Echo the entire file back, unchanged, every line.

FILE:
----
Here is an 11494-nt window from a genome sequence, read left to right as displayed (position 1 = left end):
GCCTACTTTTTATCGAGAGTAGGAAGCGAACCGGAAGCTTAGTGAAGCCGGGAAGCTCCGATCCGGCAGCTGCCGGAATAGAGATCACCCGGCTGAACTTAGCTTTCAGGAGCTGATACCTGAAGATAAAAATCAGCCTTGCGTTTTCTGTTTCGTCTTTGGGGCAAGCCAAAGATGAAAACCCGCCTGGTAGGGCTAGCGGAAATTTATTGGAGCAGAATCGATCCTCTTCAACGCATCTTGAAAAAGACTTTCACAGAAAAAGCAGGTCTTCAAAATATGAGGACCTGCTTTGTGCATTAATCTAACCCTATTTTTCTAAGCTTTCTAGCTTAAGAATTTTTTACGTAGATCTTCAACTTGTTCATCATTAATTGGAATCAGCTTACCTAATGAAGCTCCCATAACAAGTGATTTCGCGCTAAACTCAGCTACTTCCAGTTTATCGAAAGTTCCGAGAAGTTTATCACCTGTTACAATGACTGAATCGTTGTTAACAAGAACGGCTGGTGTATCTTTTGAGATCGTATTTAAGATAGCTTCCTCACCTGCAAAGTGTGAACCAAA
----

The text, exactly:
Here is an 11494-nt window from a genome sequence, read left to right as displayed (position 1 = left end):
GCCTACTTTTTATCGAGAGTAGGAAGCGAACCGGAAGCTTAGTGAAGCCGGGAAGCTCCGATCCGGCAGCTGCCGGAATAGAGATCACCCGGCTGAACTTAGCTTTCAGGAGCTGATACCTGAAGATAAAAATCAGCCTTGCGTTTTCTGTTTCGTCTTTGGGGCAAGCCAAAGATGAAAACCCGCCTGGTAGGGCTAGCGGAAATTTATTGGAGCAGAATCGATCCTCTTCAACGCATCTTGAAAAAGACTTTCACAGAAAAAGCAGGTCTTCAAAATATGAGGACCTGCTTTGTGCATTAATCTAACCCTATTTTTCTAAGCTTTCTAGCTTAAGAATTTTTTACGTAGATCTTCAACTTGTTCATCATTAATTGGAATCAGCTTACCTAATGAAGCTCCCATAACAAGTGATTTCGCGCTAAACTCAGCTACTTCCAGTTTATCGAAAGTTCCGAGAAGTTTATCACCTGTTACAATGACTGAATCGTTGTTAACAAGAACGGCTGGTGTATCTTTTGAGATCGTATTTAAGATAGCTTCCTCACCTGCAAAGTGTGAACCAAA